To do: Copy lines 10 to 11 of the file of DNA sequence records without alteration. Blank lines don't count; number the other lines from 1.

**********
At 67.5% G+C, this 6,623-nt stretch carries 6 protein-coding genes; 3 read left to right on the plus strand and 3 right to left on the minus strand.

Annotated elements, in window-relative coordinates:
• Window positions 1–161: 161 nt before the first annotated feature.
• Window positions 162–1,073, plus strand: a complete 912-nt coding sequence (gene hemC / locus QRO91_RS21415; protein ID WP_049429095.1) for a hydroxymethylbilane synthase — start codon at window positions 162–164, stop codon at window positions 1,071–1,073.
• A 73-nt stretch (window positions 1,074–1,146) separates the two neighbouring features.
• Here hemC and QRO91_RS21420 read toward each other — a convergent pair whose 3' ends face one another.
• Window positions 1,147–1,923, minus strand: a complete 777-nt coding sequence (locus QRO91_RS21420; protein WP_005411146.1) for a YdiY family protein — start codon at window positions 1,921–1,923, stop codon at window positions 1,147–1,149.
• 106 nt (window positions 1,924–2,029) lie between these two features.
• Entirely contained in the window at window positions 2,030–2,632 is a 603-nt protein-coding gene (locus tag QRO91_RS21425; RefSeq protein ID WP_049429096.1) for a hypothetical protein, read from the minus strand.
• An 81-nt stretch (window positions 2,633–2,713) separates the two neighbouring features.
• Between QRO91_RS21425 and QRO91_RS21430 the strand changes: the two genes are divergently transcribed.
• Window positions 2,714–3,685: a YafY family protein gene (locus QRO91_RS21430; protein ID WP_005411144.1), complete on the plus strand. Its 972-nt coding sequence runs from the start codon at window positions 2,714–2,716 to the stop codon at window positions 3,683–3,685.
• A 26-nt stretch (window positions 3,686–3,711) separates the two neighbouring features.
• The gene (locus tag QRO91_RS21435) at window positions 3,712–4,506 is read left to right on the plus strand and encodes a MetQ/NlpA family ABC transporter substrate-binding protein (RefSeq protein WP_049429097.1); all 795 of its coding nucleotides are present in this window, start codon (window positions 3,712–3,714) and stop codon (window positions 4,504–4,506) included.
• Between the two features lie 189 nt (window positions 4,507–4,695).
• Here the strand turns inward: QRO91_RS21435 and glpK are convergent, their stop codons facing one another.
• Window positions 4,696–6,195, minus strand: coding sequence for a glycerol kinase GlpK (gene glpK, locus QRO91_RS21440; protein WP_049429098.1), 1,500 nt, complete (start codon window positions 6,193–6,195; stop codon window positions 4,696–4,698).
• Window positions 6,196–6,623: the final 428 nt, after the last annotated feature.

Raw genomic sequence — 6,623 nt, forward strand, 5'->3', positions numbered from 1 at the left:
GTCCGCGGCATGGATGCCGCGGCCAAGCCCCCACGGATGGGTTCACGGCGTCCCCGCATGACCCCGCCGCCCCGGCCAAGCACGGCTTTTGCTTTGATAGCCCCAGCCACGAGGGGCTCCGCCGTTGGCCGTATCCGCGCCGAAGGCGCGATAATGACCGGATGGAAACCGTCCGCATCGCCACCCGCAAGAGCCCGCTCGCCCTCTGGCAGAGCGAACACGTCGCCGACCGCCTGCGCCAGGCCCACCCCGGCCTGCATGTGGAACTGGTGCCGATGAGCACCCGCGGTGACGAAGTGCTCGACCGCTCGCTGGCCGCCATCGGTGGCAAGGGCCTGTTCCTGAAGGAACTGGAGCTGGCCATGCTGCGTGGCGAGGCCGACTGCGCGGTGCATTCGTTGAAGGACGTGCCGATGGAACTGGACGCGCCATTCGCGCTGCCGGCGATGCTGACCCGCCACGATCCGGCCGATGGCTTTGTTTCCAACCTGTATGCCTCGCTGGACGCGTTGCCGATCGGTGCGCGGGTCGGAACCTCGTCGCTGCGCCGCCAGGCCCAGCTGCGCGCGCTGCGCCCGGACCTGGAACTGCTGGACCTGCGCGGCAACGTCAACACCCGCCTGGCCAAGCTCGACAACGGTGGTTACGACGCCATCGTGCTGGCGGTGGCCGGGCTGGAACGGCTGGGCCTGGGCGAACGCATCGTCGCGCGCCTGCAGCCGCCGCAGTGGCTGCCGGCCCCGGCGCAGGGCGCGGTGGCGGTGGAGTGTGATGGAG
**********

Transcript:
• An 81-nt stretch (window positions 2,633–2,713) separates the two neighbouring features.
• Between QRO91_RS21425 and QRO91_RS21430 the strand changes: the two genes are divergently transcribed.